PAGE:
Ever charismatic Chow Yun-fat looks fine as always, but obviously this is not among his best work. His character lacks depth, and his romance with Ye Zhiqiu needs chemistry. In addition to the too many subplots involving political intrigues, hidden romances and Japanese invasion, the crime drama heavily suffers from its double narrative structure, where the story goes back and forth between two timelines too frequently.

Most Hong Kong film fans know the name of director and co-writer Wong Jing. The prolific filmmaker’s works in the past include “God of Gamblers” starring Chow Yun-fat, and “City Hunter,” starring Jackie Chan. “The Last Tycoon” is the director’s most ambitious work, an attempt to do something different, with gorgeous costumes and production values.

With all due respect to him and the effort he must have done to create this film, “The Last Tycoon” is a huge disappointment, with a familiar story told with plodding pace. We need something more than the star power and occasional so-so action set-pieces.
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Format: DVD
Wong Jing's Hong Kong film is labeled as a crime drama, which "The Last Tycoon" certainly lives up to being. But the film also features some extremely explosive action sequences and has a rather hardcore romance element at its core. The film is constantly jumping back and forth between what's happening in the present, which takes place between 1937 and 1940, and nearly 25 years in the past. Naturally, most of the main characters are portrayed by both a more distinguished actor and a younger one.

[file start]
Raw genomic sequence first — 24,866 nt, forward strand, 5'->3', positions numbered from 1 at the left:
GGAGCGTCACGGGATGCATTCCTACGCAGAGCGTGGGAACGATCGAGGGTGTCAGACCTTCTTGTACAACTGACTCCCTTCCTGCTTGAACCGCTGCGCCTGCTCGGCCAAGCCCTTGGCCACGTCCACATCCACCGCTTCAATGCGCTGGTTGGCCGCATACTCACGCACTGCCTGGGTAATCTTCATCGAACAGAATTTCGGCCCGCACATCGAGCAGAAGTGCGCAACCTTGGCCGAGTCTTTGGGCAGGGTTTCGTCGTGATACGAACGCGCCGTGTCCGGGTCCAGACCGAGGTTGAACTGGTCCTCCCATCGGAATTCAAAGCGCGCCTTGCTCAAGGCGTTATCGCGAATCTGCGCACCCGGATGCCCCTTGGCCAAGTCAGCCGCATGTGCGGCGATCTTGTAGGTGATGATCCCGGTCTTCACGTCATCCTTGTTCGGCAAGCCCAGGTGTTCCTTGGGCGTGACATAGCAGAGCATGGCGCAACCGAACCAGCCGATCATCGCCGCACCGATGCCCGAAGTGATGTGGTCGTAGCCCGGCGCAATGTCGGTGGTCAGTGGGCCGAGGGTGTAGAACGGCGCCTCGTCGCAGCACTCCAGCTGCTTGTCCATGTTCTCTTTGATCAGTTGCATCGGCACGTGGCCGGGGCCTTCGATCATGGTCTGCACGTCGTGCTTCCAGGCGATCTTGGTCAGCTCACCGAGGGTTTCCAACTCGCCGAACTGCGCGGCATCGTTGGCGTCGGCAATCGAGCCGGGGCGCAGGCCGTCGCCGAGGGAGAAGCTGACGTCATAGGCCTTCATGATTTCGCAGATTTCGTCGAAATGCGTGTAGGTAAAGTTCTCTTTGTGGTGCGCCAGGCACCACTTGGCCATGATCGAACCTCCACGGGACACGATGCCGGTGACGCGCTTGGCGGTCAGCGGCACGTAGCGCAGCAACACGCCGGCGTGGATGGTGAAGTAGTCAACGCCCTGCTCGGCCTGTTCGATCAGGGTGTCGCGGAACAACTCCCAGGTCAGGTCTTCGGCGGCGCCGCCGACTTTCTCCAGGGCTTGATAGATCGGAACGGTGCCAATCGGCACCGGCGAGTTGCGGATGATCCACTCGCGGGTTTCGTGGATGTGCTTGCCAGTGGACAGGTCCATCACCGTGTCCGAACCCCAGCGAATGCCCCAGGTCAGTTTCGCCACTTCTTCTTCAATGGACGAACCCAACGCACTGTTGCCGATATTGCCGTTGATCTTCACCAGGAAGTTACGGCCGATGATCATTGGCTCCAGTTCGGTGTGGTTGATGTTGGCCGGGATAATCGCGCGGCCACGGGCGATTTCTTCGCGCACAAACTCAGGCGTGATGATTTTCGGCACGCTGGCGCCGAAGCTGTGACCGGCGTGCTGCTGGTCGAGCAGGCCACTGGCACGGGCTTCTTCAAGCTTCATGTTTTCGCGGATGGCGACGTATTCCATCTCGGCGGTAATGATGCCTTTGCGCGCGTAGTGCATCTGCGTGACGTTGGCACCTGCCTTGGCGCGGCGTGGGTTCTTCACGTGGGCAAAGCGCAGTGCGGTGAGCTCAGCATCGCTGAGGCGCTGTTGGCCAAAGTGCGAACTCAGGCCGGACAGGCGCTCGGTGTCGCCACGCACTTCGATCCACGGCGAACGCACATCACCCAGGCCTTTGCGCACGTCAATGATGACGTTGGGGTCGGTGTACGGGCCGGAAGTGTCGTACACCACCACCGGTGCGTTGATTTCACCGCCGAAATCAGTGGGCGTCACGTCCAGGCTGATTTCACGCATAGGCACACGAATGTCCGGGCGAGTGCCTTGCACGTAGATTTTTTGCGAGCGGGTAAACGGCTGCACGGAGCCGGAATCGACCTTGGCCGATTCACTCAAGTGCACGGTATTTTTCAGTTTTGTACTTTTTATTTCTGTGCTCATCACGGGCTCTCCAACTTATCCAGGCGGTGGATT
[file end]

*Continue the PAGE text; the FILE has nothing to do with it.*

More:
Huang Xiaoming plays the Cheng Daqi of the past while Chow Yun-Fat is the man he grows up to be. Xiaoming does an impeccable job of portraying a young man with the undying ambition to make a name for himself. The young Cheng Daqi is always trying to prove himself nearly every time he opens his mouth. Meanwhile, Chow Yun-Fat is a bit more relaxed. He has everything he's ever wanted except for Zhiqiu (Yuan Quan) who's just walked back into his life. As the Japanese begin their takeover of Shanghai, Cheng Daqi only wants to remain loyal to his country, utilize the skills he learned under his master Hong Shouting, and somehow get Zhiqiu back into his life while also keeping Bao (Monica Mok), the love of his life, by his side.

The performances are fairly strong with Chow Yun-Fat leaping to the front of the pack. The man seems so torn between what he should do and what he needs to do as you legitimately feel his anguish through his emotional performance. Francis Ng is also incredible as Mao Zai. The man seems to be completely absent of remorse and obviously doesn't possess any sort of conscience. Ng truly makes you believe that Mao Zai is the devil on everyone's shoulder pulling all the strings.